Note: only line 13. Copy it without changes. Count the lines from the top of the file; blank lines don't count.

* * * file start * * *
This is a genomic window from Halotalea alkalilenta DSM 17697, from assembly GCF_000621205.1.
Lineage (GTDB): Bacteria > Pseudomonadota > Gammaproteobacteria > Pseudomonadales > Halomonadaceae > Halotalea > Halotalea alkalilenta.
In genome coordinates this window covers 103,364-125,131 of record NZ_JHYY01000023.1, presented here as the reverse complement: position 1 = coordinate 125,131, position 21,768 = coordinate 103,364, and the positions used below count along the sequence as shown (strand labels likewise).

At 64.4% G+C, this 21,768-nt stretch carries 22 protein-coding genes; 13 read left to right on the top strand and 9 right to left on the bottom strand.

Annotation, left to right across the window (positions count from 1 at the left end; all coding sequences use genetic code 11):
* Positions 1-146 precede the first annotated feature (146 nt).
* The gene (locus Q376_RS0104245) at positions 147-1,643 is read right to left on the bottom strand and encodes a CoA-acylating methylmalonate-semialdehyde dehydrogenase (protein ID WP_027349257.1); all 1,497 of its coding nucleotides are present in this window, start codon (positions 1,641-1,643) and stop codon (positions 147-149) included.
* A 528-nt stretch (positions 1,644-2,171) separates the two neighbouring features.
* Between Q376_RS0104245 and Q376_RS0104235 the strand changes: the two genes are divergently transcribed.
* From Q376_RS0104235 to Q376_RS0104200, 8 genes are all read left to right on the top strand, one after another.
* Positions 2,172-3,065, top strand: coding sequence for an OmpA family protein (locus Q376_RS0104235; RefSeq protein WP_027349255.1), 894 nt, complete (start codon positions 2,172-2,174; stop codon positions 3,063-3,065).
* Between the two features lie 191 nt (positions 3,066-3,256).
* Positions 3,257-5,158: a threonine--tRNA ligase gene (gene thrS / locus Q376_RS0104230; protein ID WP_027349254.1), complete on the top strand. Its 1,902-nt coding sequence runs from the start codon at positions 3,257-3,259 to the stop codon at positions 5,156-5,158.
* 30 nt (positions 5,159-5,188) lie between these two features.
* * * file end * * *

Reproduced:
* Positions 3,257-5,158: a threonine--tRNA ligase gene (gene thrS / locus Q376_RS0104230; protein ID WP_027349254.1), complete on the top strand. Its 1,902-nt coding sequence runs from the start codon at positions 3,257-3,259 to the stop codon at positions 5,156-5,158.